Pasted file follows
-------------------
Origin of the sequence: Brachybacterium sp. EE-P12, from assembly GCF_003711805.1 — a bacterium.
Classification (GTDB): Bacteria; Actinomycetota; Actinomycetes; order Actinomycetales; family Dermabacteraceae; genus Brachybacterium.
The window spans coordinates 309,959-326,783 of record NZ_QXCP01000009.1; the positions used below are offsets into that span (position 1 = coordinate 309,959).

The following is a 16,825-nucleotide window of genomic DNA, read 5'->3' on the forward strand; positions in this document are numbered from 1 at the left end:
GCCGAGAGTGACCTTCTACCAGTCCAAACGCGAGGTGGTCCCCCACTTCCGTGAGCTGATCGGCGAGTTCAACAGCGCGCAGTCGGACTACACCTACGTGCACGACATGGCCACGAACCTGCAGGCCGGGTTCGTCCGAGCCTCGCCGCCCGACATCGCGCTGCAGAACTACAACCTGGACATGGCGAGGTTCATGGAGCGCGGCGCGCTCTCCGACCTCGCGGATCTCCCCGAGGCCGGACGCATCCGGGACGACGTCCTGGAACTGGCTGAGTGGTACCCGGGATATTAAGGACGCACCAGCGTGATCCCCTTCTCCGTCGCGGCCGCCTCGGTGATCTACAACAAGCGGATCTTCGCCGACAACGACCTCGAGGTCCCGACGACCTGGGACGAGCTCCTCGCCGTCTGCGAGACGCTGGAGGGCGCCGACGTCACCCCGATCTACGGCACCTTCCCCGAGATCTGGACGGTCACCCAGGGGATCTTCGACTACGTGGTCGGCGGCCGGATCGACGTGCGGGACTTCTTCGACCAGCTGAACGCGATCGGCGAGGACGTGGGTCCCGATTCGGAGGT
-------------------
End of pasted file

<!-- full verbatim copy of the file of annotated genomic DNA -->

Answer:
Origin of the sequence: Brachybacterium sp. EE-P12, from assembly GCF_003711805.1 — a bacterium.
Classification (GTDB): Bacteria; Actinomycetota; Actinomycetes; order Actinomycetales; family Dermabacteraceae; genus Brachybacterium.
The window spans coordinates 309,959-326,783 of record NZ_QXCP01000009.1; the positions used below are offsets into that span (position 1 = coordinate 309,959).

The following is a 16,825-nucleotide window of genomic DNA, read 5'->3' on the forward strand; positions in this document are numbered from 1 at the left end:
GCCGAGAGTGACCTTCTACCAGTCCAAACGCGAGGTGGTCCCCCACTTCCGTGAGCTGATCGGCGAGTTCAACAGCGCGCAGTCGGACTACACCTACGTGCACGACATGGCCACGAACCTGCAGGCCGGGTTCGTCCGAGCCTCGCCGCCCGACATCGCGCTGCAGAACTACAACCTGGACATGGCGAGGTTCATGGAGCGCGGCGCGCTCTCCGACCTCGCGGATCTCCCCGAGGCCGGACGCATCCGGGACGACGTCCTGGAACTGGCTGAGTGGTACCCGGGATATTAAGGACGCACCAGCGTGATCCCCTTCTCCGTCGCGGCCGCCTCGGTGATCTACAACAAGCGGATCTTCGCCGACAACGACCTCGAGGTCCCGACGACCTGGGACGAGCTCCTCGCCGTCTGCGAGACGCTGGAGGGCGCCGACGTCACCCCGATCTACGGCACCTTCCCCGAGATCTGGACGGTCACCCAGGGGATCTTCGACTACGTGGTCGGCGGCCGGATCGACGTGCGGGACTTCTTCGACCAGCTGAACGCGATCGGCGAGGACGTGGGTCCCGATTCGGAGGT